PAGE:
Effed up wards of the state, literally and figuratively can expect no help from the Children’s Commissioner

Between the 1950s and ’90s, about 100,000 New Zealand children were made wards of the state, and some now say they suffered sexual, physical and psychological abuse, while in the institutions.

This week, some of the survivors presented a petition at Parliament calling for a public inquiry.

The Children’s Commissioner’s office was set up in 1989, and has been able to investigate issues affecting children since then.

Current Commissioner Judge Andrew Becroft said he thought the idea of a formal national apology would be very meaningful to victims.

However, the office would be in conflict calling for an inquiry, he said.

Playing with words.  It doesn’t matter who calls for an inquiry.  Hell, the Greens can do it for you if you want.  

“We had at least a role in monitoring and assessing the services which would have stopped any abuse,” he said.

“So in a sense I’d be calling for an inquiry that would be assessing our own performance over 11 years, so that’s probably not appropriate for me to do that.

He said the office had been given a Budget increase that would boost staff, and was very committed to ensuring such abuse did not happen in future.

“So we’re giving strong advice on a new independent complaints system that we hope will be developed.”

Speaking earlier on TV3’s The Nation, he said it “would be inconsistent of me to publicly and enthus support it when actually we don’t exactly have clean hands ourselves.”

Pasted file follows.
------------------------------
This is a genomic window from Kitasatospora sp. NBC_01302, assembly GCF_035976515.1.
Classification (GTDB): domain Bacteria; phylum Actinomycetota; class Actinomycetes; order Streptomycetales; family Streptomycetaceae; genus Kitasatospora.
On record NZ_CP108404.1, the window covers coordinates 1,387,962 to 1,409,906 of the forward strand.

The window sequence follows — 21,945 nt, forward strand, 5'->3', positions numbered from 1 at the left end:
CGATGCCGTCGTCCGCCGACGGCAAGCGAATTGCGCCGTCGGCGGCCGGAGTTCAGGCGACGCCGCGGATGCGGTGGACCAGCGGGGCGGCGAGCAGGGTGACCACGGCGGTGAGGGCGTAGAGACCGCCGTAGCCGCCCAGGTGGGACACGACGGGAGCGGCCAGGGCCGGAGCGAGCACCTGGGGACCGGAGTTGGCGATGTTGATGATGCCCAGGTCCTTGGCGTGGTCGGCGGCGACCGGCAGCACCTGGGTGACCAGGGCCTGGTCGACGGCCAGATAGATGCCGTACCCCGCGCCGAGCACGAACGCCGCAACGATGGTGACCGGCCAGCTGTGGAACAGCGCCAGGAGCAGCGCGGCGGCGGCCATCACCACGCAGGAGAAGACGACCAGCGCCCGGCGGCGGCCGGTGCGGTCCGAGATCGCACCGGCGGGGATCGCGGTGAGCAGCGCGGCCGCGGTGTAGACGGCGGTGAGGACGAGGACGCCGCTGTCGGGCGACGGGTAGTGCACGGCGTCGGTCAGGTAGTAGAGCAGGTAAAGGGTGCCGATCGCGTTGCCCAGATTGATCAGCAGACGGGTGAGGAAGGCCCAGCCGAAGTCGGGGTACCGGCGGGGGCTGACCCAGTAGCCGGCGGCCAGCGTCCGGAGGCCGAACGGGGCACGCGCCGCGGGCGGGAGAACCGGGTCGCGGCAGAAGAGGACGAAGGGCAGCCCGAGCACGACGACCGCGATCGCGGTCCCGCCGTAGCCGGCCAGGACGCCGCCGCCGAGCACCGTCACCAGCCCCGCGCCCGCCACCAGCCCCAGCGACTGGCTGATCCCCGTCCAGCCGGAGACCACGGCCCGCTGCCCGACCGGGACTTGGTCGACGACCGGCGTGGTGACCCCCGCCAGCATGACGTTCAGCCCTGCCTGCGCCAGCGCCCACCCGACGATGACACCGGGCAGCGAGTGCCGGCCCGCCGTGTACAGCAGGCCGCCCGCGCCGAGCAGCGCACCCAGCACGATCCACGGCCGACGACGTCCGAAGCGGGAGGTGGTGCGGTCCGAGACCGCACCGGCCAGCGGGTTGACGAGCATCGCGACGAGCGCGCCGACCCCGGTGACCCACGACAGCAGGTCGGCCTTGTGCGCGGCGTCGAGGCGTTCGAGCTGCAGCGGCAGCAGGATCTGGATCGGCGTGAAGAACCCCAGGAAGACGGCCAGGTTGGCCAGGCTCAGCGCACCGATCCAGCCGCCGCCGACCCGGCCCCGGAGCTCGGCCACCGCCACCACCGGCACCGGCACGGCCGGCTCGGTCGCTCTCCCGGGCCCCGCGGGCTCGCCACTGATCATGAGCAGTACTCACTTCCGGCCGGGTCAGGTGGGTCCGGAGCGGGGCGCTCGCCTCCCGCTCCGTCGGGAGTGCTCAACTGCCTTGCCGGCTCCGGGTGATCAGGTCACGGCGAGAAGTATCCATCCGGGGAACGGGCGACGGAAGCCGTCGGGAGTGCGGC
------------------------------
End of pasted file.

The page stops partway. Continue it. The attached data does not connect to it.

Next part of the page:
“We were part of the process that should’ve stopped it.”

Well, if it helps, Whaleoil calls for an inquiry.   Now that’s sorted, get all the dirty laundry out and stop playing with words.



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As much at home writing editorials as being the subject of them, Cam has won awards, including the Canon Media Award for his work on the Len Brown/Bevan Chuang story.  And when he’s not creating the news, he tends to be in it, with protagonists using the courts, media and social media to deliver financial as well as death threats.

They say that news is something that someone, somewhere, wants kept quiet.   Cam Slater doesn’t do quiet, and as a result he is a polarising, controversial but highly effective journalist that takes no prisoners.

He is fearless in his pursuit of a story.

Love him or loathe him.  But you can’t ignore him.